TWO CLEVELAND SCRAP METAL COMPANIES, OWNER, AND AN EMPLOYEE
WASHINGTON, D.C. A federal grand jury in Cleveland today indicted M.
Weingold & Co. (M. Weingold); Harry Rock & Associates Inc. (Rock), formerly
known as Harry Rock & Company; their owner, Jack Weingold; and an employee of
M. Weingold, Loren Margolis, for conspiring to allocate scrap metal suppliers
and rig bids for the purchase of scrap metal in Northeast Ohio, the Department
of Justice announced. In addition, Rock was indicted for committing wire fraud
in connection with a bid-rigging attempt with a competitor.
According to the charges filed in U.S. District Court in Cleveland, the
companies, M. Weingold and Rock, both headquartered in Cleveland; Jack
Weingold of Chagrin Falls, Ohio; and Loren Margolis of Moreland Hills, Ohio,
were charged with participating in two separate conspiracies–one beginning at
least as early as December 1993 and continuing at least until October 1999 and
the other beginning at least as early as December 1993 and continuing at least
until November 1999–to allocate suppliers and rig bids for scrap metal.
Additionally, Rock was charged with wire fraud in connection with a scheme to
defraud a supplier of scrap metal by attempting to rig a bid with one of
Rocks competitors in January 2000.
Todays indictment demonstrates our ongoing commitment to prosecute
anticompetitive conduct that harms American businesses and consumers, said R.
Hewitt Pate, Assistant Attorney General in charge of the Departments
The indictment charges that the two conspiracies were carried out through
meetings and discussions among the conspirators, during which they agreed to
allocate scrap metal suppliers among themselves and not compete against each
other, denying the companies and individuals from whom they purchased scrap
metal a competitive price. During their collusive discussions and meetings,
the conspirators agreed to rig bids to scrap metal suppliers, including
agreeing on which designated co-conspirator would purchase scrap metal from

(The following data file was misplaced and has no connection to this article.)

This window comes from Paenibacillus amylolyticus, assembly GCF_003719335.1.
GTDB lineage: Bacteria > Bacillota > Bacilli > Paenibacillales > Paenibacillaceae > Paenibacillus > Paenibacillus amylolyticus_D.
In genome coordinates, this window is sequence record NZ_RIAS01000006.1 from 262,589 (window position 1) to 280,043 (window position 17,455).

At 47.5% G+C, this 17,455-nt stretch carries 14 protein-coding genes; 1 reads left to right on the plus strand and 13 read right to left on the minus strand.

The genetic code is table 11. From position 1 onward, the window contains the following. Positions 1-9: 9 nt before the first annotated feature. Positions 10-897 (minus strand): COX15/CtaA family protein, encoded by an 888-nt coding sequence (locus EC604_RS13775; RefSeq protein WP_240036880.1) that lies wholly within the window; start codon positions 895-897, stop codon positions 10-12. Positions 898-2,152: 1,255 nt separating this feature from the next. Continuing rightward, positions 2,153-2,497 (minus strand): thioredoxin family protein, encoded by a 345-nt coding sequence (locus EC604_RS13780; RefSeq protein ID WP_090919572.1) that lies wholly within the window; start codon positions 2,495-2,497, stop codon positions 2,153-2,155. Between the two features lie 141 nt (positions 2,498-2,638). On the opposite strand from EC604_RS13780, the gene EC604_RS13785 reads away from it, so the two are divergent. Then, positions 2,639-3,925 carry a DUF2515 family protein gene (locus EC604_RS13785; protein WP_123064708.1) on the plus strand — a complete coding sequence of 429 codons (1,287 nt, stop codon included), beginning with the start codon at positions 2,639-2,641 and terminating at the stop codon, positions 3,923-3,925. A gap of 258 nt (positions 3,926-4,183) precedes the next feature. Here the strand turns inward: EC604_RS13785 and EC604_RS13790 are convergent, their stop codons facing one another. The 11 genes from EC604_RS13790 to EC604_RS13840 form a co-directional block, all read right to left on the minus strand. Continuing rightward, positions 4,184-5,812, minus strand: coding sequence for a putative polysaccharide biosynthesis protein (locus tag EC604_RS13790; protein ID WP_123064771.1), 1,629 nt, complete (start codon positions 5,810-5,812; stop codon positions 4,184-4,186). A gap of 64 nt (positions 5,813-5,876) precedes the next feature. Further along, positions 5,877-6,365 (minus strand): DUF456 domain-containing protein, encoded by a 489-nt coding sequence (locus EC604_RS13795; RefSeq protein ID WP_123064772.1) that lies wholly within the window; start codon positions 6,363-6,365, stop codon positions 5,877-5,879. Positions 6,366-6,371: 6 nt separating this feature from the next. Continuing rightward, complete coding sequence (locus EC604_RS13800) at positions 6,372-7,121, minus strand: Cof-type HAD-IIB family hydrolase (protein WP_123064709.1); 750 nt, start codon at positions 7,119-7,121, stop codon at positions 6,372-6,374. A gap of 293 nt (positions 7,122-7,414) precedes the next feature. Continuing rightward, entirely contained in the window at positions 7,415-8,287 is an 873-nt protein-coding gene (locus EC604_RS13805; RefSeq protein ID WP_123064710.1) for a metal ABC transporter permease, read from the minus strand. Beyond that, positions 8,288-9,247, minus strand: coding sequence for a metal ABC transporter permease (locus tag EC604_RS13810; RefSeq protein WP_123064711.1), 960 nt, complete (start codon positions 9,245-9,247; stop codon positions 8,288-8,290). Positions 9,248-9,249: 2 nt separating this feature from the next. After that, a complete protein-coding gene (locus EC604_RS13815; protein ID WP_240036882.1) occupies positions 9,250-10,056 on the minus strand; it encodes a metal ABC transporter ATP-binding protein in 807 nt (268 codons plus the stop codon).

particular suppliers and the prices to be submitted to them, refraining from
submitting bids to scrap metal suppliers, and submitting complementary,
non-competitive and rigged bids or price quotations to scrap metal suppliers.
This is the fifth case resulting from an ongoing criminal investigation of the
scrap metal industry being conducted by the Antitrust Divisions Cleveland
Field Office. Previously, Howard Bahm, the former president of Rock, pleaded
guilty to having engaged in four separate antitrust conspiracies, similar to
the ones charged today. Bahms plea agreement with the government, in addition
to requiring his continuing cooperation, requires him to pay a fine of $1
million, and he faces up to 37 months of jail. Bahm is awaiting sentencing.
Two other Cleveland-area scrap metal companies, Bay Metal Inc. (Bay Metal) of
Richfield, Ohio, and Bluestar Metal Recycling Co. (Bluestar) of Elyria, Ohio,
previously pleaded guilty to conspiring to allocate scrap metal suppliers in
the purchase of scrap metal in Northeast Ohio. Bay Metal also pleaded guilty
to rigging bids. In addition, Bluestar pleaded guilty to a conspiracy to
commit mail fraud and transport interstate fraudulently obtained property. Bay
Metal paid a fine of $850,000; Bluestar paid fines and restitution totaling
In another related case, United States v. Atlas Iron Processors Inc., et al.,
four individuals and two companies were convicted at trial in Miami, Florida,
for conspiring to allocate suppliers and fix prices, including a
Cleveland-area company, Atlas Iron Processors Inc. and its three top officials
and owners, Anthony J. Giordano, Sr., Anthony J. Giordano, Jr., and David
Giordano, each of whom was sentenced to one year in jail in addition to paying
fines and restitution.
M. Weingold, Rock, Jack Weingold and Loren Margolis are charged with violating
Section One of the Sherman Act, which carries a maximum fine of $10 million
for a corporation and three years imprisonment and a fine of $350,000 for an
individual on each count. Rock is also charged with violating 18 U.S.C. 1343
(wire fraud), which carries a maximum fine of $500,000. The maximum fines may
be increased to twice the gain derived from the crime or twice the loss
suffered by the victim of the crime, if either of those amounts is greater
than the statutory maximum fine. In addition, the defendants could be ordered
to pay restitution for the full amount of the victims loss.
The ongoing investigation is being conducted by the Antitrust Divisions
Cleveland Field Office with the assistance of the Federal Bureau of
Investigations Cleveland Office.
Anyone with information about supplier, customer or territorial allocation,
bid rigging, price fixing, or other anticompetitive conduct in the scrap metal
industry should call the Antitrust Divisions Cleveland Field Office at (216)
522-4070, or the Federal Bureau of Investigations Cleveland Office at (216)